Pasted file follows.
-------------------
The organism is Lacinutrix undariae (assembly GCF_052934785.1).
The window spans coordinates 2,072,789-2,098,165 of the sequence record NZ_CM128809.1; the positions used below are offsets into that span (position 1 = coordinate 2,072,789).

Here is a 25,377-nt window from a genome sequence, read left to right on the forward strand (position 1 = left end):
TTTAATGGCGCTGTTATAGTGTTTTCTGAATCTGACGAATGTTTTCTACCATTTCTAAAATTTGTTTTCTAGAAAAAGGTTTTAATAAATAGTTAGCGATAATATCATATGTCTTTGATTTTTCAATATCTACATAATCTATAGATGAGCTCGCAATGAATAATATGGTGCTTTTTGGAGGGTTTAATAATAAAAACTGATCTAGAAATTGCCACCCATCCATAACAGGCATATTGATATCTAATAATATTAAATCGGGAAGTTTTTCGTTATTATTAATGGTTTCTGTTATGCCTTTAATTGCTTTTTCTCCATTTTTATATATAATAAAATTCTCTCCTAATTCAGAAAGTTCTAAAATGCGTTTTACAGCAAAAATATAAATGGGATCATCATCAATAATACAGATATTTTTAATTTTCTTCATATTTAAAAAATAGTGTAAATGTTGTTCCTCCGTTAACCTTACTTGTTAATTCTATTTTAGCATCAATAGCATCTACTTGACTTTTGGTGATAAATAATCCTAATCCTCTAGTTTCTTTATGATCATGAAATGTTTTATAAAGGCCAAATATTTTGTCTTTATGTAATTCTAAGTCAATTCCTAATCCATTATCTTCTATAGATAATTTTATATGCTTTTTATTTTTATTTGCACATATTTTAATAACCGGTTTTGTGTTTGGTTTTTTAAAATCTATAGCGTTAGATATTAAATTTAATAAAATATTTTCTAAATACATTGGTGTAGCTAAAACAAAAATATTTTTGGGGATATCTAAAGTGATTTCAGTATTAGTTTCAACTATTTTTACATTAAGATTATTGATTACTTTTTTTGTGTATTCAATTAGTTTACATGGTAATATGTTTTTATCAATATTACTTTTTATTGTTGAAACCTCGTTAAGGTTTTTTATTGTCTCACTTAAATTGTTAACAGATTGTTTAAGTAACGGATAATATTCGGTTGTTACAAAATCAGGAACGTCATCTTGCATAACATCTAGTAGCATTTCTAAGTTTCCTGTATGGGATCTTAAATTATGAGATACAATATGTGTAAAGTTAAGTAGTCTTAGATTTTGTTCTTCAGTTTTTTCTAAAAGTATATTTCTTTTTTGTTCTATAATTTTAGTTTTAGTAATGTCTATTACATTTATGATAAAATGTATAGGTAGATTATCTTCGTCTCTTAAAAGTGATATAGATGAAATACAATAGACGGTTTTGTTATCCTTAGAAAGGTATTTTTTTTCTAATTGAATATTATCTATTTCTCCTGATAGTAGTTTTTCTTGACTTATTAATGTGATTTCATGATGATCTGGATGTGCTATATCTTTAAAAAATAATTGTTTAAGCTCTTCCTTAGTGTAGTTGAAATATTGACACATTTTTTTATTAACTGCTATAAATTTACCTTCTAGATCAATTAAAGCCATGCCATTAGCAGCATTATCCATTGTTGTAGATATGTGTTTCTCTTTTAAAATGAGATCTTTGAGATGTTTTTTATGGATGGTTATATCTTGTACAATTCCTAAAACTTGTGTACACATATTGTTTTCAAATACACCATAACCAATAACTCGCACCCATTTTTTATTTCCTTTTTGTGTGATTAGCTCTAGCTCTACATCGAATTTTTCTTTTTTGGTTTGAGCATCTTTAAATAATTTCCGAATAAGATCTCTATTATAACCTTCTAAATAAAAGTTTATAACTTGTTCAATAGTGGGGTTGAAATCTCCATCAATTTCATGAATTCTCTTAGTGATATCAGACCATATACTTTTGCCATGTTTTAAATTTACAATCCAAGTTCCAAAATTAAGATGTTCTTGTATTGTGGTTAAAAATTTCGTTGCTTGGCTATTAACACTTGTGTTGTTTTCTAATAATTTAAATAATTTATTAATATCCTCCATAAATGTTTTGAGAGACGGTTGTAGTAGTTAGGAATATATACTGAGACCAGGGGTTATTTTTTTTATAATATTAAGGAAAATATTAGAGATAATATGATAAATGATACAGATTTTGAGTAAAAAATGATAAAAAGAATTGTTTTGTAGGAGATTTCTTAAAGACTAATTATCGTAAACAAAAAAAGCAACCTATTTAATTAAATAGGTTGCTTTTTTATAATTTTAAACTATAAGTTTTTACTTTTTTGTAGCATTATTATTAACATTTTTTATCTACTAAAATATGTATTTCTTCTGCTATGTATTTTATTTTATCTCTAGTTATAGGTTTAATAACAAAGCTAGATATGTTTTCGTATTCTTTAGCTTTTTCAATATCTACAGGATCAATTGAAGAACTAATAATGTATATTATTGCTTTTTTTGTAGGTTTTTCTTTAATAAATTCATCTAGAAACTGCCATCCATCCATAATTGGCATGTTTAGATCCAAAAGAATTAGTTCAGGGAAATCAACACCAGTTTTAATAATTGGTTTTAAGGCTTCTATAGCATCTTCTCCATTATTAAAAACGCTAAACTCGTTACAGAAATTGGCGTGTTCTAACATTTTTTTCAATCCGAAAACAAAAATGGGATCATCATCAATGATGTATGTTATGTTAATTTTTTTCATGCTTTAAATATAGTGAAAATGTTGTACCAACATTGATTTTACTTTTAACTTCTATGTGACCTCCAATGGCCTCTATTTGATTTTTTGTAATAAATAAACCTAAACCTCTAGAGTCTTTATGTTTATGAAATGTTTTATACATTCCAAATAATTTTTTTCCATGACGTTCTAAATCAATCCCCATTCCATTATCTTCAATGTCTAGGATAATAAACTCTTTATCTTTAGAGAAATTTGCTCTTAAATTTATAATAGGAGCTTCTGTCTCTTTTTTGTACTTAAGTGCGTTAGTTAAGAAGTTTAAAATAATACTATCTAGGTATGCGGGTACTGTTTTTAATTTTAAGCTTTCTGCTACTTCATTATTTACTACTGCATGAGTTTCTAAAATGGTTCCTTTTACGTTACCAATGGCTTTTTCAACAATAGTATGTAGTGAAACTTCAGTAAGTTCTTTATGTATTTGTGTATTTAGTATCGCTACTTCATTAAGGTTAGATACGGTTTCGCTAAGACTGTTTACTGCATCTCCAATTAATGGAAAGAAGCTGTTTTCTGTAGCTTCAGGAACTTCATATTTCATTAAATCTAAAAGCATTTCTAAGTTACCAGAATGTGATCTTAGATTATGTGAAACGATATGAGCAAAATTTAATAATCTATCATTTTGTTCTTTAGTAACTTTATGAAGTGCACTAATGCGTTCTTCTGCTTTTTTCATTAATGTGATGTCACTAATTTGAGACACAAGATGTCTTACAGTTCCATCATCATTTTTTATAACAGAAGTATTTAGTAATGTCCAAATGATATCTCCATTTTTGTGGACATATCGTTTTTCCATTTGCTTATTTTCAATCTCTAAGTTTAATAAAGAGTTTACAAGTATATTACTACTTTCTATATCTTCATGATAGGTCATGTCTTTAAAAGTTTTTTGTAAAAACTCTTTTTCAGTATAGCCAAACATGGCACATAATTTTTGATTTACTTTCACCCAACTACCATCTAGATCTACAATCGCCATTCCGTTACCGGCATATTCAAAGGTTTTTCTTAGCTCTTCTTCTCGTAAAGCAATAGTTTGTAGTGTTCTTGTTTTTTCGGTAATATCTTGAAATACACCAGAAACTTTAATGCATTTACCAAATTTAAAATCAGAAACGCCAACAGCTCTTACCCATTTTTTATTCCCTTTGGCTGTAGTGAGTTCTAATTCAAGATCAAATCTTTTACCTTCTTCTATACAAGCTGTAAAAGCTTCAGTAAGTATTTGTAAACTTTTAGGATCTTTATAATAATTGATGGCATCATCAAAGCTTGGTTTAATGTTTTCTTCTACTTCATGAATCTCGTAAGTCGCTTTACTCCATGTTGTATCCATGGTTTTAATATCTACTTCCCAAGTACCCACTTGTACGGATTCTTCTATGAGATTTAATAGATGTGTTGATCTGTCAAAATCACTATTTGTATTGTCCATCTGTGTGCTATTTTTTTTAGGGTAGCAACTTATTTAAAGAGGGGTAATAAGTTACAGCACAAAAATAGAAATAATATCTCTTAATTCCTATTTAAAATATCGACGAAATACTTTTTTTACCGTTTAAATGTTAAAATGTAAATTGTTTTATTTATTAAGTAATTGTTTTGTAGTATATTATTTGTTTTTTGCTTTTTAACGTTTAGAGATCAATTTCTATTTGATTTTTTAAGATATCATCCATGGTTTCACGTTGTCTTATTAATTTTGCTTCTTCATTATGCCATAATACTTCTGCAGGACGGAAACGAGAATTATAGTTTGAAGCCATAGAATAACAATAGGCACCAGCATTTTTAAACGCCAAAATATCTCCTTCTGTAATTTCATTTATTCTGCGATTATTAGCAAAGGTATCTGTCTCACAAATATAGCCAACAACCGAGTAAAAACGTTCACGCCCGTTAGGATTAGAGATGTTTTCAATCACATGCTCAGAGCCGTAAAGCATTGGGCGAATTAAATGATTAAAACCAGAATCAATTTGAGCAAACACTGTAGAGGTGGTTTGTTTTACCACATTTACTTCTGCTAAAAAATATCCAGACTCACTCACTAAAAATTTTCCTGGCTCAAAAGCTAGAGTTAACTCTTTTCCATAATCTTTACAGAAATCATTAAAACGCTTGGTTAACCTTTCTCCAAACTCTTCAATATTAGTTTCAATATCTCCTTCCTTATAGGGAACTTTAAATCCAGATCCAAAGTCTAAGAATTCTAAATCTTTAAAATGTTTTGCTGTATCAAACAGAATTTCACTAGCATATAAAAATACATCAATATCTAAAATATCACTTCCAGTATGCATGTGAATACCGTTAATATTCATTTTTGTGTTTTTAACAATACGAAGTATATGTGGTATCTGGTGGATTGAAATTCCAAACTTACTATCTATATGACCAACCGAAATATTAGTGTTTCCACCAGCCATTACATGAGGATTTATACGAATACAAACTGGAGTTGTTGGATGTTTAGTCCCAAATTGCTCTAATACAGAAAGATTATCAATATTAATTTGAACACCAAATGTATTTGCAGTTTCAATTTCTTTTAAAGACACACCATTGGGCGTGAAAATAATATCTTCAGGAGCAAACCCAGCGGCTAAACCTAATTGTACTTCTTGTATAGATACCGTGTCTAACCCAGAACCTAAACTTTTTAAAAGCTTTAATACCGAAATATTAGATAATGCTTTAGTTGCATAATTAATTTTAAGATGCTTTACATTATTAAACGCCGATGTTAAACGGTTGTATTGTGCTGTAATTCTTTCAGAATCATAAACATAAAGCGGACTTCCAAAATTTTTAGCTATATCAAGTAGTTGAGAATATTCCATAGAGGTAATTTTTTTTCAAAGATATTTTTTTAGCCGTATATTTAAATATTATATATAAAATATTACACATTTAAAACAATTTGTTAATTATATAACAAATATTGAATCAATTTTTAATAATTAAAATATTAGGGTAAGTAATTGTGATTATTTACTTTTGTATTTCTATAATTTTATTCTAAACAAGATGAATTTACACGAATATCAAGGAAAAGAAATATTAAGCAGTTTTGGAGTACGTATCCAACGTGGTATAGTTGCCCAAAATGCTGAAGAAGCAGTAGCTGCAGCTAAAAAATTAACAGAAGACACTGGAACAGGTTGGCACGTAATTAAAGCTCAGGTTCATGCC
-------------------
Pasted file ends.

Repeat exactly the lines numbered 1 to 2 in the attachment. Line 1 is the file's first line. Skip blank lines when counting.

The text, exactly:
The organism is Lacinutrix undariae (assembly GCF_052934785.1).
The window spans coordinates 2,072,789-2,098,165 of the sequence record NZ_CM128809.1; the positions used below are offsets into that span (position 1 = coordinate 2,072,789).